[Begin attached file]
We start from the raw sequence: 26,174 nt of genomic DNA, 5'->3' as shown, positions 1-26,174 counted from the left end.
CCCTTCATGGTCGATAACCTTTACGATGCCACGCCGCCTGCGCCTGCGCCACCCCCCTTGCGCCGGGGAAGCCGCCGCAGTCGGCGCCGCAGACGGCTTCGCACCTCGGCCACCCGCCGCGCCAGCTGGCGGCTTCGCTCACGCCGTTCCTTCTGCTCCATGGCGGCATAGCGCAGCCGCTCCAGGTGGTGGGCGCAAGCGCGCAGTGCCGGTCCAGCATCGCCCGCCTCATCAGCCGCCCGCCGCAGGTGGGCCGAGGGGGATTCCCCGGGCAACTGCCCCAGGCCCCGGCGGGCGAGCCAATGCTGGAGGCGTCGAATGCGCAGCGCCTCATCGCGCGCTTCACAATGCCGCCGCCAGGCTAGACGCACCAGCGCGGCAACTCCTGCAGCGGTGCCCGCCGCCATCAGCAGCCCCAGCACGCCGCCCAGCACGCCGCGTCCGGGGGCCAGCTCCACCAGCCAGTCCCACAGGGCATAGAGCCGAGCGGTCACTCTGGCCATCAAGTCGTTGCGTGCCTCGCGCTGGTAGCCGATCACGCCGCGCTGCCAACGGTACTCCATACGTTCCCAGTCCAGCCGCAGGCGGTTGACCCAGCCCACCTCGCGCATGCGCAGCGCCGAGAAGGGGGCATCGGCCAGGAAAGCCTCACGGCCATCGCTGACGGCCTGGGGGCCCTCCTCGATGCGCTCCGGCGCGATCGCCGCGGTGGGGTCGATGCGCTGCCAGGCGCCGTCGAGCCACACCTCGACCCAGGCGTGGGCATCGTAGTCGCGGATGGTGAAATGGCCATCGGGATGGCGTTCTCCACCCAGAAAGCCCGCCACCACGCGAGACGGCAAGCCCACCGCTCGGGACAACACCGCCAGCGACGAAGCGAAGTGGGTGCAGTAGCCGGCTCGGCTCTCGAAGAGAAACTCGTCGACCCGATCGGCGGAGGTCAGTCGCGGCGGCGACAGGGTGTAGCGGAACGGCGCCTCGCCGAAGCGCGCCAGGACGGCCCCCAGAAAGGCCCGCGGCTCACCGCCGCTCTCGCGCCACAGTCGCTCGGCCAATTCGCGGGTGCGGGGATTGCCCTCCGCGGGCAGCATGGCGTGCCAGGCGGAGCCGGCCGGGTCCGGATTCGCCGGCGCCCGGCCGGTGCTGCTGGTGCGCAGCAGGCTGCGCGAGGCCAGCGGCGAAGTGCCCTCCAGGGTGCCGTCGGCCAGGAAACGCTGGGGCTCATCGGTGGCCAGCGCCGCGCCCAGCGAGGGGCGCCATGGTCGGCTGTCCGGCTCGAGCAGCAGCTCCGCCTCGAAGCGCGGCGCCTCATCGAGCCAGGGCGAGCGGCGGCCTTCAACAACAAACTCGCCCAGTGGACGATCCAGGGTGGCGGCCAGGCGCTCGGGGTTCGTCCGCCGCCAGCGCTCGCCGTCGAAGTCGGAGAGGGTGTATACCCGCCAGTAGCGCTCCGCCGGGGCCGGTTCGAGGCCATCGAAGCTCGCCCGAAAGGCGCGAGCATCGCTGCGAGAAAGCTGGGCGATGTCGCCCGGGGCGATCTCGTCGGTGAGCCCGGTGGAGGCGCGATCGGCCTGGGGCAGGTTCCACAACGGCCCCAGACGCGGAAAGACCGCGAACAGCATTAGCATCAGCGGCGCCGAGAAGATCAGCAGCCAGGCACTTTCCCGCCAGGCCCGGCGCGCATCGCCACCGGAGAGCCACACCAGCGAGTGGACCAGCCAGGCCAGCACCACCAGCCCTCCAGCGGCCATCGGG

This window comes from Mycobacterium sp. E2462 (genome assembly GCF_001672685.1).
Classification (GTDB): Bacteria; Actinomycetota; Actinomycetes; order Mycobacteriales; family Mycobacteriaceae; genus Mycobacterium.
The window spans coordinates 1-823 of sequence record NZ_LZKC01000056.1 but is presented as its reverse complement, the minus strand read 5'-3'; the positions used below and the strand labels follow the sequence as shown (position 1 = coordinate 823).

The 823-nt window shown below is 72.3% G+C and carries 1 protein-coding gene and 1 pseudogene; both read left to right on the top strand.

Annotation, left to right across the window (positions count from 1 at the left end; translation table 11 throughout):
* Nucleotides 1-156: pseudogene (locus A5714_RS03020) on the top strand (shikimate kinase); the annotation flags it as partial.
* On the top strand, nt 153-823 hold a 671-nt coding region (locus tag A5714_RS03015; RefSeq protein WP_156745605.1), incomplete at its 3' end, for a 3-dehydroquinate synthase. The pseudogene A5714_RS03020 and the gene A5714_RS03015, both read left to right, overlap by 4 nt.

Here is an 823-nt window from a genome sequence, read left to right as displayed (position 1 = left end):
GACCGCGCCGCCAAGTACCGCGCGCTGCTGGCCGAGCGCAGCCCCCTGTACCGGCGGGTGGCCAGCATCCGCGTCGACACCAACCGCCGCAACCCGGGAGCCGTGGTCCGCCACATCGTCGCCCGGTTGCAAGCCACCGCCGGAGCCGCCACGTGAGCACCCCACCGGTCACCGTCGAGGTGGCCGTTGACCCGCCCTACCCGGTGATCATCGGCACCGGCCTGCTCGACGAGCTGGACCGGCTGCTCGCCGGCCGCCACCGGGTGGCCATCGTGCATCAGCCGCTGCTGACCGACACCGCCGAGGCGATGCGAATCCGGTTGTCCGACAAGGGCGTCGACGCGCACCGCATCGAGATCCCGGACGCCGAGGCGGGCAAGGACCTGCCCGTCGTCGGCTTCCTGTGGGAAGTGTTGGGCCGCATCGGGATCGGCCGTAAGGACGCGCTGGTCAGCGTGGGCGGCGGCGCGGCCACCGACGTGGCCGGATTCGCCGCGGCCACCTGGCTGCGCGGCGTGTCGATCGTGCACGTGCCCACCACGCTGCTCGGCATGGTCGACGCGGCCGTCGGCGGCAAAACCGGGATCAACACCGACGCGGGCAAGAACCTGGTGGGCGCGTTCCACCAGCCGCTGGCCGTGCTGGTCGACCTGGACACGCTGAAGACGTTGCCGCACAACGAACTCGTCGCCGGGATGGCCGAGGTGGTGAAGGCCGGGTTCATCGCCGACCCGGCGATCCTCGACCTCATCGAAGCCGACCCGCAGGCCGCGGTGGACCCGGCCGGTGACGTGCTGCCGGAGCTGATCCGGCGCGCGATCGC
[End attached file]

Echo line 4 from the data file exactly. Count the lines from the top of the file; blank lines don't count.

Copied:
Classification (GTDB): Bacteria; Actinomycetota; Actinomycetes; order Mycobacteriales; family Mycobacteriaceae; genus Mycobacterium.